Morocco Essay

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Morocco is one of the fastest-growing emerging markets  in Africa. It is rapidly expanding, developing, and  opening  up  opportunities for businesses. Morocco is strategically located in northwest  Africa and is less than  15 km. away from Spain. It boasts a range of climates and geographical features from Atlantic  and  Mediterranean coastal  lands  on  the north  and  west through  the  Atlas Mountains  and fertile  valleys in  the  heartland  and  continuing  on to the Sahara Desert in the south  and east. Arabic is Morocco’s official language, but French is widely spoken in business contexts.

Since its independence  from France in 1956, political reforms  have resulted  in the  establishment  of a bicameral legislature in 1997: the Chamber of Counselors  and  the  Chamber   of  Representatives.  King Mohammad  VI has been the king of Morocco  since 1999 and has provided a strategic vision for the development  of the  country—socially and  commercially. For example, Morocco  is following the social trends of the West, such as equal rights for women. Commercially,  government   policies  and  business  practices have joined forces to become competitive in the global marketplace.

Current Economic Development

In 2004 Morocco and the United States signed a free trade agreement to develop commercial links between the countries.  As a result, an increasing  number  of businesspeople began to capitalize on the agreement. Soon, Morocco received the attention of tourists. Now the government  plans—through  the implementation of the strategic plan called Vision 2010—to create jobs and increase tourism to boost the economy. This strategic plan is designed to develop vacation property and to encourage  the growth  of Morocco’s tourism industry, among others. Under the plan, the government hopes to create 600,000 new jobs and reach 10 million visitors in 2010. In fact, since the launch of the plan in 2001, more than 20,000 new hotel beds have already been created  and thousands  more are to be renovated. It is expected that by 2010, Morocco will have more than 250,000 hotel beds, including 180,000 located in and around the cities.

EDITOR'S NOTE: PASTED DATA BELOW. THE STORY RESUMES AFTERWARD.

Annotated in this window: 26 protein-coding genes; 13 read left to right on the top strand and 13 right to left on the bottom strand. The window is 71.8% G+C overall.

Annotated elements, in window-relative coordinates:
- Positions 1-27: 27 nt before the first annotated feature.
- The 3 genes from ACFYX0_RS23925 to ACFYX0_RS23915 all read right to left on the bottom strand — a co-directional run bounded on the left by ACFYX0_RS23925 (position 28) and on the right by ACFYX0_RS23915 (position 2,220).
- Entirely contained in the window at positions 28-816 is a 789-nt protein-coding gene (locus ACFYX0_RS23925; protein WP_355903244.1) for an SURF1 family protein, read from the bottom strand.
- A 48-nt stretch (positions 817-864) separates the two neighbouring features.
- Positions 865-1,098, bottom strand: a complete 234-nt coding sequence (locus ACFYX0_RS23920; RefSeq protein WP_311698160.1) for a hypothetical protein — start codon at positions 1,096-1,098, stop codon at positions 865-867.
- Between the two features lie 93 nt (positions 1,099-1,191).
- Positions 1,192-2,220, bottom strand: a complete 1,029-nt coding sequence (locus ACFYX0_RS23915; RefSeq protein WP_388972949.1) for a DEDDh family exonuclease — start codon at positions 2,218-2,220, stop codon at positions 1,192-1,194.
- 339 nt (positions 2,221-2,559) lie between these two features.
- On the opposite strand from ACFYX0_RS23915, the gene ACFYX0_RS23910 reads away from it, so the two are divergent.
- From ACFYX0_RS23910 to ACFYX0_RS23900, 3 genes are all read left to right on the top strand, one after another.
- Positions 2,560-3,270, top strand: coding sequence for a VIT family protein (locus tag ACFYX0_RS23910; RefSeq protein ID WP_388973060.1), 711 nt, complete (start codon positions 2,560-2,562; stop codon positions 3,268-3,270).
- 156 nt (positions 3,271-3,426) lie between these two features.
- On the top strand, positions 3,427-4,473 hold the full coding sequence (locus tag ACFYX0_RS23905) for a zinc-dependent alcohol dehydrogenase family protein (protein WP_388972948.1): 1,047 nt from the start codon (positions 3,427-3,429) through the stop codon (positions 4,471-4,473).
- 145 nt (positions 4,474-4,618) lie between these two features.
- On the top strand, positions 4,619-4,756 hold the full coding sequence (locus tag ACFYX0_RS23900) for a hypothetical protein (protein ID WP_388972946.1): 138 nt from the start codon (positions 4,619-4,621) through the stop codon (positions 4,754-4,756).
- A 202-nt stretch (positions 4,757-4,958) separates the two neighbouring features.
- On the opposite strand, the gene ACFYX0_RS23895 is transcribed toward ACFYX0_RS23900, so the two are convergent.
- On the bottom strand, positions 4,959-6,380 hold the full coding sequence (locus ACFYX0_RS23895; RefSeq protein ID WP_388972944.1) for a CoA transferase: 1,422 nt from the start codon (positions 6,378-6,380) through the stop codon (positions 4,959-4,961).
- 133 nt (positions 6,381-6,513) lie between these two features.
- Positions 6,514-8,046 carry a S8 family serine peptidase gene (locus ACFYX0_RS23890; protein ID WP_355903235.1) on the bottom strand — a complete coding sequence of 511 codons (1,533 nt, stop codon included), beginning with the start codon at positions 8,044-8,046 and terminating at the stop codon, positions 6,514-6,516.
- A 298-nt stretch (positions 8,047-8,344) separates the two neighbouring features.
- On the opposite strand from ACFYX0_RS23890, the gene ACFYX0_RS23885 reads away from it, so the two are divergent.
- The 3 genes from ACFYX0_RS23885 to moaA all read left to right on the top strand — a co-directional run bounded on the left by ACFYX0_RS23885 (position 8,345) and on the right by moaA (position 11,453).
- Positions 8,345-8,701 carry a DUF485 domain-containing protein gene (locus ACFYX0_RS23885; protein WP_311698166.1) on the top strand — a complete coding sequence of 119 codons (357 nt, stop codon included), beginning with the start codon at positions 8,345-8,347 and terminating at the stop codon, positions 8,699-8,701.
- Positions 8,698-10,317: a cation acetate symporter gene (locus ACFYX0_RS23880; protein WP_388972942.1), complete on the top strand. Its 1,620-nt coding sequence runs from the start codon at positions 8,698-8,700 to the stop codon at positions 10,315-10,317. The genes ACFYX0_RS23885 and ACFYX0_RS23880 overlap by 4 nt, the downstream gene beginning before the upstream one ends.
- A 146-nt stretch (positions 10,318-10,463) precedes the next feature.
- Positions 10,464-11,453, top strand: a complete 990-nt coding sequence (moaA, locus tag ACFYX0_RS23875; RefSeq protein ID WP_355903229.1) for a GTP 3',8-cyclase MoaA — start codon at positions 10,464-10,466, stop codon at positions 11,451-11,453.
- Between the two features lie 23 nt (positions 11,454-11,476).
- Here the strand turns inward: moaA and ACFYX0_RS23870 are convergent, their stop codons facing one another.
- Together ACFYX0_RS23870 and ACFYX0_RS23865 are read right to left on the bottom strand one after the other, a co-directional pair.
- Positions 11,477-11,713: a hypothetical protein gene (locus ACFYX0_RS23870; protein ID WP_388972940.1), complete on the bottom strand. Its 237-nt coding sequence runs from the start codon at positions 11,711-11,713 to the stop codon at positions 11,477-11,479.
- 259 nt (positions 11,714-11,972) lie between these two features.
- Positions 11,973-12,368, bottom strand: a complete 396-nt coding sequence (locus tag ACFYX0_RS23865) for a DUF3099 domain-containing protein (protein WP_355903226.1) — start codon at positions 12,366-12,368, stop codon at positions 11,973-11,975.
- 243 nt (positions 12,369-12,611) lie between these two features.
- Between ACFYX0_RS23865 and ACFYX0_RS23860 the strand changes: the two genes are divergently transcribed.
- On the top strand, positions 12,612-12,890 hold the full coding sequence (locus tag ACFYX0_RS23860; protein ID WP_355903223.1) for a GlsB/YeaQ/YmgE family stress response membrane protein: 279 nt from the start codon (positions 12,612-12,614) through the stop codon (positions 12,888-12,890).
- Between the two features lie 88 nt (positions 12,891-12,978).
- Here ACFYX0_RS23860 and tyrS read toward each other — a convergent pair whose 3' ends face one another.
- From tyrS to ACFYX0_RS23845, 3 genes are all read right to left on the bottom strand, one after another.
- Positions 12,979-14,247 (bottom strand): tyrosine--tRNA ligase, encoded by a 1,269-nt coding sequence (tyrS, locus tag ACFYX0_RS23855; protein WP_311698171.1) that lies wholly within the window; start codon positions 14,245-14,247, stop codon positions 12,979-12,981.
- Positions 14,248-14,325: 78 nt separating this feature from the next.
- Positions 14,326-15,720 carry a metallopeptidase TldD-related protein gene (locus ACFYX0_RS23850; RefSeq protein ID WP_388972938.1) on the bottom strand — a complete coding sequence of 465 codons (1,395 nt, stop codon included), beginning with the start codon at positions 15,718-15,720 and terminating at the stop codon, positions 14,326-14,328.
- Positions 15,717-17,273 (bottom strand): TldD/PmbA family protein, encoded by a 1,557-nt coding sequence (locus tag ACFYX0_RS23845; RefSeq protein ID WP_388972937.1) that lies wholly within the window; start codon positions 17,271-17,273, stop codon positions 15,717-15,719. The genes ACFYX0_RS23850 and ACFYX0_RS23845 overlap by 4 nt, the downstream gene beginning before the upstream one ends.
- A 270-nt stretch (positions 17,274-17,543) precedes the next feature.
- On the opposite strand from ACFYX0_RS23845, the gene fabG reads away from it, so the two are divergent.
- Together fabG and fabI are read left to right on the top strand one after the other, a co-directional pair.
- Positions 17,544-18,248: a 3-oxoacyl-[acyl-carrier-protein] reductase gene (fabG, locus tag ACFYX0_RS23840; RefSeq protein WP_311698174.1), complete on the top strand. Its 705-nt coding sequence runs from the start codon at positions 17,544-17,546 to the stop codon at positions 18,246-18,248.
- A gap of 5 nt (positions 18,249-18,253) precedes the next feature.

Similarly, the popularity of the Moroccan property market has increased significantly in the last few years due to its low price and high demand. Property investors,  however,  need  to  conduct  thorough  due  diligence on all possible real estate purchases  to ensure that  they are legitimate  before proceeding,  because property  developers  may be so eager to cash in on Morocco’s promising  market  that  they may not follow all the necessary regulations or have the required government permissions.

The new favorable political environment has made the climate conducive to conducting businesses, resulting  in massive foreign direct  investment  such as development of hotels, high-rise buildings, offices, and  airports,  among  others.  Furthermore,  building a tunnel  between  Spain and Tangiers  is also on the horizon. Morocco  is poised to become the Dubai of north Africa in the next five years.

Future Economic Development

Morocco’s proximity to Spain and relatively high proportion  of university graduates who have knowledge of French  as a second  language gives Morocco  the potential for becoming a powerful offshore center for French and Spanish-speaking  countries.  Partnering with a leading provider of outsourcing  services may help in this regard, as it reduces costs and improves business  performance   significantly.  It  is  expected that  from  2003 to  2018, business  process  off-shoring in Morocco could add 0.3 percent annually to its GDP growth, reduce its international trade deficit by around 35 percent, and create a total of some 100,000 new jobs. Morocco’s unique educated workforce and its geographical position  make it an ideal center  for services,  manufacturing,   distribution,   call  centers, and an array of information  technology (IT) services reaching  the  European   Union;  west,  central,  and north  Africa;  the  Middle East;  and eastern  Europe.

However, Morocco’s need for industrial development is immediate.  Without  a proactive  industrial-development policy, it is likely that Morocco’s employment level will stagnate, its trade deficit will increase, and its economy will grow less than half the expected rate.


  1. Jamil   Abun-Nasr,   A  History  of  the Maghrib in the Islamic Period (Cambridge University Press, 1987);
  2. Commercial Site  Development  Services  (CSDS),  (cited  March  2009);
  3. Carl Dawson, EU Integration With North Africa: Trade Negotiations and Democracy Deficits in Morocco (Tauris  Academic  Studies, 2008);
  4. Mark Gottfredson, Rudy Puryear, and Stephen Phillips, “Strategic Sourcing From Peripheral to Core,” Harvard  Business Review (v.83/2, 2005);
  5. Dorothy Kavanaugh, Morocco (Mason Crest  Publishers,  2008);
  6. Marina Ottaway and  Julia Choucair-Vizoso,  Beyond the Facade: Political Reform in the Arab World (Carnegie Endowment for  International Peace, 2008);
  7. Khalid Sekkat, Competition and Efficiency in the Arab World (Palgrave Macmillan, 2008);
  8. Mourad Taoufiki, Amine  Tazi-Riffi, and  Jonathan Tétrault, “Morocco’s Offshoring Advantage,” McKinsey Quarterly (v.4/1–3, 2005);
  9. Cali Zimmerman,  “Property in Morocco:  An Emerging  Market,”  Nuwire  Investor, (cited March 2009).

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